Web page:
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Current Controversies in Final Impressions

Making an accurate final impression is the initial procedure in the fabrication of the definitive restoration. In addition to the fabrication of a master model, a second unsectioned model should be constructed in order to establish interproximal contact points and to provide information regarding the desired emergence profile of the restoration in relation to the soft tissues. The following discussion provides guidelines that will enable the clinician to determine if an additional final impression is necessary, and whether to pour this impression chairside or at the dental laboratory.

How Many Final Impressions are Necessary?

The answer is directly related to the ability of the clinician to successfully recover the model from the impression without destroying any of the abutments, and depends on the rigidity of the impression material. Although the most rigid impression material is high viscosity polyvinylsiloxane (putty),1 this material is never utilized alone, and is accompanied by the low viscosity polyvinylsiloxane (wash), which has low rigidity.1 Thus, with the exception of extremely divergent abutments, the master model can be successfully recovered, and the impression utilized for a second pour. Medium viscosity polyethers provide superior tear resistance in comparison with polyvinylsiloxane low viscosity (ie, wash),1 and therefore enable the clinician to be less aggressive in the management of tissue. These materials are also more hydrophilic, which, in the author's opinion, renders them an optimal alternative for patients with thin and friable tissues, or for patients in which minor recessions can jeopardize the aesthetic results (eg, anterior restorations). Conversely, this material is far more rigid than polyvinylsiloxane wash,1 and can be difficult to recover from the oral cavity and the master model. It has been the author's experience that cases with thin abutments (particularly in maxillary and mandibular anterior teeth) often produce a high risk of abutment fracture when attempting to recover the master model. Since this material should be ideally utilized in a custom tray, a simple solution is to carefully section the custom tray and to subsequently peel the remaining impression material off the model. This eliminates the ability to repour the final impression, and therefore requires an additional impression.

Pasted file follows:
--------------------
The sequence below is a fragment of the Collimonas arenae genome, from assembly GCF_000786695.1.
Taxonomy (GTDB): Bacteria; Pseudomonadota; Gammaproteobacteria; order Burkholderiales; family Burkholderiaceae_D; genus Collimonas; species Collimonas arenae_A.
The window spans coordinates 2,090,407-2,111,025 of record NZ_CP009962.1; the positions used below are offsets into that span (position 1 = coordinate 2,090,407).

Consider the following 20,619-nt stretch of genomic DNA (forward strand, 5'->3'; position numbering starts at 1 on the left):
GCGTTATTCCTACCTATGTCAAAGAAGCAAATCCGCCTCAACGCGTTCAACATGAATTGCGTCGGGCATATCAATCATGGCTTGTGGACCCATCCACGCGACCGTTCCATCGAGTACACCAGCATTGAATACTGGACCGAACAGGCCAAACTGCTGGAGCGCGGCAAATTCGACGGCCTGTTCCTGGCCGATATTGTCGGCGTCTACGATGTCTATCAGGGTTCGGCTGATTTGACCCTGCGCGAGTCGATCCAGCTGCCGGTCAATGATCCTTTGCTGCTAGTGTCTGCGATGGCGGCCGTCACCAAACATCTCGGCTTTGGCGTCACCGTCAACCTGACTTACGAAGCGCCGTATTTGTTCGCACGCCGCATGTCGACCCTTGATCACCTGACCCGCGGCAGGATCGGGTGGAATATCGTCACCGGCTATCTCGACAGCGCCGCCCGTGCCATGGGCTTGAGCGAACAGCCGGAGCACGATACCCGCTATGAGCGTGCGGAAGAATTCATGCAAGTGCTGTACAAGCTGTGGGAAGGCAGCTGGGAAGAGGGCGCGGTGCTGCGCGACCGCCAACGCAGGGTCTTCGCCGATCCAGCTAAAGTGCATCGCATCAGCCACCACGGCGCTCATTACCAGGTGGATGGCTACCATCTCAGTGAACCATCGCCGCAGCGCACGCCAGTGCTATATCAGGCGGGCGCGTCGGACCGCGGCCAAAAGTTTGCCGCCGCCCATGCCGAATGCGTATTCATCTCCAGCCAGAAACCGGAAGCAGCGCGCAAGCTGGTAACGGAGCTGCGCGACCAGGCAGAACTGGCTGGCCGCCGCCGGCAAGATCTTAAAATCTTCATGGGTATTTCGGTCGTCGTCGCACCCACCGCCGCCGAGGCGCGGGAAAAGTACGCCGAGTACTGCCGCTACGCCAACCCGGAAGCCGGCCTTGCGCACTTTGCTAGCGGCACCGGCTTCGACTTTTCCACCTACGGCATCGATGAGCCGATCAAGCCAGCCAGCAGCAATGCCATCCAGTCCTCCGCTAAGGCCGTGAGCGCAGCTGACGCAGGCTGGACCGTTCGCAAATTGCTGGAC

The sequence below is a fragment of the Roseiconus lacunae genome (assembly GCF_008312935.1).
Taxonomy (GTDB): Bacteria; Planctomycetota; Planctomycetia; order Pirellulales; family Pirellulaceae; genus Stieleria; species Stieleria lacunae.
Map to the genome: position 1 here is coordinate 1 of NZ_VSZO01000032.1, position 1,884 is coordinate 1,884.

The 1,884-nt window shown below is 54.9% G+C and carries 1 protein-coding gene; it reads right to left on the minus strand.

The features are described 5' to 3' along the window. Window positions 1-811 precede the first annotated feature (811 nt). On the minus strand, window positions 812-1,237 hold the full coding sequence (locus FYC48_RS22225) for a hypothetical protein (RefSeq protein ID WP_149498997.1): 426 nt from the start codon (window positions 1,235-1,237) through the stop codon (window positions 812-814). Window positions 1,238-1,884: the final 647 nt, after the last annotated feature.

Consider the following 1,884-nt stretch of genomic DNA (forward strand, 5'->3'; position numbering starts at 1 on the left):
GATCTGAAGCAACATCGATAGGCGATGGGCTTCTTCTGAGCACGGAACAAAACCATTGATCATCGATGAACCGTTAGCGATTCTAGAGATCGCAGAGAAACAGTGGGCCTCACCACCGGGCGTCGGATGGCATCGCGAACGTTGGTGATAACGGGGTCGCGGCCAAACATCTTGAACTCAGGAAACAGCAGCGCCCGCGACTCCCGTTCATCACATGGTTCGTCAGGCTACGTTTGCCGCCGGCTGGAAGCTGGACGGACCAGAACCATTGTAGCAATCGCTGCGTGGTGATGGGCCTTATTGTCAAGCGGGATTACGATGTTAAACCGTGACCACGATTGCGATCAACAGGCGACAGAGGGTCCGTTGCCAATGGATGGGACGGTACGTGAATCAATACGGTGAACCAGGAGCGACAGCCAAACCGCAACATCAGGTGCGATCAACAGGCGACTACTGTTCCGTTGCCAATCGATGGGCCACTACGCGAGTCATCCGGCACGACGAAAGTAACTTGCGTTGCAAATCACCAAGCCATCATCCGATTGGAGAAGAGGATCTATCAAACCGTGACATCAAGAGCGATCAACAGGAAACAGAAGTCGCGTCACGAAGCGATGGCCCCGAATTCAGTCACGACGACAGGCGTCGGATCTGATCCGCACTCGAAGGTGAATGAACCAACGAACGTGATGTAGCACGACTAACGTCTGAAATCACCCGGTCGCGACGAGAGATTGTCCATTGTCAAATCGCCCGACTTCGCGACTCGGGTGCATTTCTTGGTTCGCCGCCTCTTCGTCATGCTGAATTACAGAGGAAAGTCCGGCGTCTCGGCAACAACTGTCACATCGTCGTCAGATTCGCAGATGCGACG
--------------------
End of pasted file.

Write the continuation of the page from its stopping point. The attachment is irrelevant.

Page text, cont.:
Pour Chairside or at the Dental Laboratory?

Assuming that the accurate pouring of the final impression is within the comfort zone of the clinician, the decision to pour chairside or at the dental laboratory relies primarily on the effect of transportation conditions on the accuracy of the final impression. Corso et al demonstrated that the storage of unpoured polyvinylsiloxane and polyether impressions in the temperature range of 4°C to 40°C did not affect the accuracy of the master model.2 It is easy to imagine, however, that the temperature in the vehicle transporting the impression can easily surpass this range of temperatures. Purk et al studied the effect of storage conditions in the range of 10°C to 66°C, and revealed significant distortions in the materials following an extended period of storage at 66°C.3

Summary

Achieving an accurate final impression is the initial step in the fabrication of the definitive restoration (Figure 1).  If polyether is to be utilized for the final impression, obtaining an additional impression may minimize the risk of fractured abutments. In addition, transportation conditions to the dental laboratory that may expose the impression to extreme temperatures should necessitate the pouring of the impression prior to shipping.

*Dean, University of Southern California, Ostrow School of Dentistry, Los Angeles, CA.

References

  1. Chai J. Takahashi Y. Lautenschlager EP. Clinically relevant mechanical properties of elastomeric impression materials. Int J Prosthodont 1998;11(3):219-223.
  2. Corso M, Abanomy A, Canzio JD, et al. The effect of temperature changes on the dimensional stability of polyvinylsiloxane and polyether impression materials. J Prosthet Dent 1998;79(6):626-631.
  3. Purk JH, Willes MG, Tira DE, et al. The effects of different storage conditions on polyether and polyvinylsiloxane impressions. J Am Dent Assoc 1998;129:1014-1021.
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